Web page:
Persecution in America

Group behind 'hate map' is found to be a corrupt hate group

April 3, 2019

Conservative groups that have suffered due to being tagged on the controversial “hate map” of the Southern Poverty Law Center say the organization has no moral authority to label others as it grapples with racial discrimination and sexual harassment allegations of its own.

“Today’s SPLC is aggressively anti-Christian and morally bankrupt, both inside and out. It has long lost any claim as the moral arbiter of ‘hate,’” Jeremy Tedesco, senior counsel and vice president of U.S. advocacy for Alliance Defending Freedom told The Christian Post.

The ADF is an alliance-building legal organization based in Arizona that advocates for the right of people to freely live out their faith. The group unites attorneys, ministry leaders, pastors, and like-minded organizations in a common purpose — a shared commitment to defending religious liberty, the sanctity of life, marriage and family.

The SPLC was founded in 1971 to take on legal cases related to racial injustice, poverty and the death penalty. The organization, which began tracking the Ku Klux Klan in the early 1980s, has since broadened its field of threats to include conservative groups like the ADF whose ideology it does not agree with.

Morris Dees is co-founder of the Southern Poverty Law Center in Montgomery, Ala. | Photo: Wikimedia Commons
The vaunted civil rights organization currently lists the ADF as a hate group among 20 other organizations in Arizona because of their sexual politics.

In a report in The Washington Post Magazine last November, the SPLC noted that the ADF filed an amicus brief in the 2003 landmark Supreme Court case that struck down a Texas law criminalizing gay sex.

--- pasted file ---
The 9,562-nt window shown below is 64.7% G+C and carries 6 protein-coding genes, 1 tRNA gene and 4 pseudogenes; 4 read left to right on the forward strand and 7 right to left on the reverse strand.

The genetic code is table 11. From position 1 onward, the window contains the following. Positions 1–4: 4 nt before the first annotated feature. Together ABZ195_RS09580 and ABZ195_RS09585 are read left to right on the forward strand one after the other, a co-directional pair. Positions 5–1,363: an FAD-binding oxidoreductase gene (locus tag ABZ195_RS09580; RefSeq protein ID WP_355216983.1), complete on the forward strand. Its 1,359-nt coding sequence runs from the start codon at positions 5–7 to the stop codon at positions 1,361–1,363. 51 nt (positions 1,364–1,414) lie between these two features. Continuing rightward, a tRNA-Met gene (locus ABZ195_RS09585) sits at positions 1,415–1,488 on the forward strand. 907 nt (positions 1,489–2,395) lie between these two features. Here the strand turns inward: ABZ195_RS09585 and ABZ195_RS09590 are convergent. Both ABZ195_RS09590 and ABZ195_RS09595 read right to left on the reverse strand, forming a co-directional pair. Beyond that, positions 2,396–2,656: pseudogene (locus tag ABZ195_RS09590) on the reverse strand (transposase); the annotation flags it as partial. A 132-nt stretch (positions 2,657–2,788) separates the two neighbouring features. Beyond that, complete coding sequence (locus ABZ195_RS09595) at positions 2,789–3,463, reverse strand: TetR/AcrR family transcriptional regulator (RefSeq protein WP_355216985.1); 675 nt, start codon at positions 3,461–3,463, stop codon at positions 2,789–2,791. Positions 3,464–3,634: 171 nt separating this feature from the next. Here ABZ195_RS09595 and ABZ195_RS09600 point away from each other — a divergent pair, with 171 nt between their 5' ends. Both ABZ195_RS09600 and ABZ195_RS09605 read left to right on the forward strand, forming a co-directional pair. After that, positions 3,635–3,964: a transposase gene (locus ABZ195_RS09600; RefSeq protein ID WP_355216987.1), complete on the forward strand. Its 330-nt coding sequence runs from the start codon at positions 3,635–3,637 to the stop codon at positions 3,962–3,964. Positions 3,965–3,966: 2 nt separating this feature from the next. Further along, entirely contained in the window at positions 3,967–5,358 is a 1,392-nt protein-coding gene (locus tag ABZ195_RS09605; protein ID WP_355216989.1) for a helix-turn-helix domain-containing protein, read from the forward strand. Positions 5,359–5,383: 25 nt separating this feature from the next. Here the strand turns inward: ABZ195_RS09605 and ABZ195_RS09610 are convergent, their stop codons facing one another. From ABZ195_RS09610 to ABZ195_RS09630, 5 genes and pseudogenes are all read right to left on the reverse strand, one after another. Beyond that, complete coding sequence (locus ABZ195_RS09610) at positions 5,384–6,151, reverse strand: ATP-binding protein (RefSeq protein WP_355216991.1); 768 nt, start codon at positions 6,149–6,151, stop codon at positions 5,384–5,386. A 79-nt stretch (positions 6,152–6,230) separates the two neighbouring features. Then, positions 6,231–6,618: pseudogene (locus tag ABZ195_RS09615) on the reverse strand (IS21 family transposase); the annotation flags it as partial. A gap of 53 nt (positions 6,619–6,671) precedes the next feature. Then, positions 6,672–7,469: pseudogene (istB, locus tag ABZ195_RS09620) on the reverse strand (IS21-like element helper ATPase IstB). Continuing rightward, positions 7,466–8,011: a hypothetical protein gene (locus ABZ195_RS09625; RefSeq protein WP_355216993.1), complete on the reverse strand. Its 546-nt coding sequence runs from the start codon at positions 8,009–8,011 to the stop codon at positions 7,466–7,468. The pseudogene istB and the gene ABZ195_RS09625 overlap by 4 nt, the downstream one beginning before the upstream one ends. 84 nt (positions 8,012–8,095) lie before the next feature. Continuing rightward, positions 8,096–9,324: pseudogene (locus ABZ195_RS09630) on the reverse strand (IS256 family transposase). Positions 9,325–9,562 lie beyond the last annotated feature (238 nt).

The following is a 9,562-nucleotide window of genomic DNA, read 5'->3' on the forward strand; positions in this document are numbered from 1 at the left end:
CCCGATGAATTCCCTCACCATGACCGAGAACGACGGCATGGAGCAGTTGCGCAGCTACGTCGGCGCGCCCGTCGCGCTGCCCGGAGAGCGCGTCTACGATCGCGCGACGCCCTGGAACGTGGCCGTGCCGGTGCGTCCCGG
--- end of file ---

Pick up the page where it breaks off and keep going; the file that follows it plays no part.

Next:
Lawyers for the ADF wanted to uphold the state’s right to decide whether “it is reasonable to believe that same-sex sodomy is a distinct public health problem,” the brief noted, because “it clearly is.”

“It’s really bad that you want these people thrown in jail for consensual activity,” Heidi Beirich, director of the SPLC’s Intelligence Project told The Washington Post. “It’s literally barbaric in our opinion. And that was the thing that really pushed ADF over the top to us.”

Earlier this month, the nation’s wealthiest civil rights organization fired its co-founder, Morris Dees, and president, Richard Cohen, a week later, due to allegations of sexual harassment and racial bigotry.

Bob Moser, a former writer for the SPLC who is gay, wrote in the New Yorker on March 21 that the organization which has amassed an endowment of nearly half a billion dollars is a “scam.” A part of that scam was to also use the widening scope of its “hate map,” to raise funds.

“When the S.P.L.C. hired me as a writer, in 2001, I figured I knew what to expect: long hours working with humble resources and a highly diverse bunch of super-dedicated colleagues. I felt self-righteous about the work before I’d even begun it,” Moser wrote.

He quickly lost faith in the organization after realizing that leadership did not practice what the organization preached when it comes to issues of race and gender.

The logo of the Southern Poverty Law Center. | Photo: Wikimedia Commons
“Nothing was more uncomfortable than the racial dynamic that quickly became apparent: a fair number of what was then about a hundred employees were African-American, but almost all of them were administrative and support staff—‘the help,’ one of my black colleagues said pointedly,” Moser explained.

“The ‘professional staff’—the lawyers, researchers, educators, public-relations officers, and fund-raisers—were almost exclusively white. Just two staffers, including me, were openly gay,” Moser continued. “The work could be meaningful and gratifying. But it was hard, for many of us, not to feel like we’d become pawns in what was, in many respects, a highly profitable scam.”


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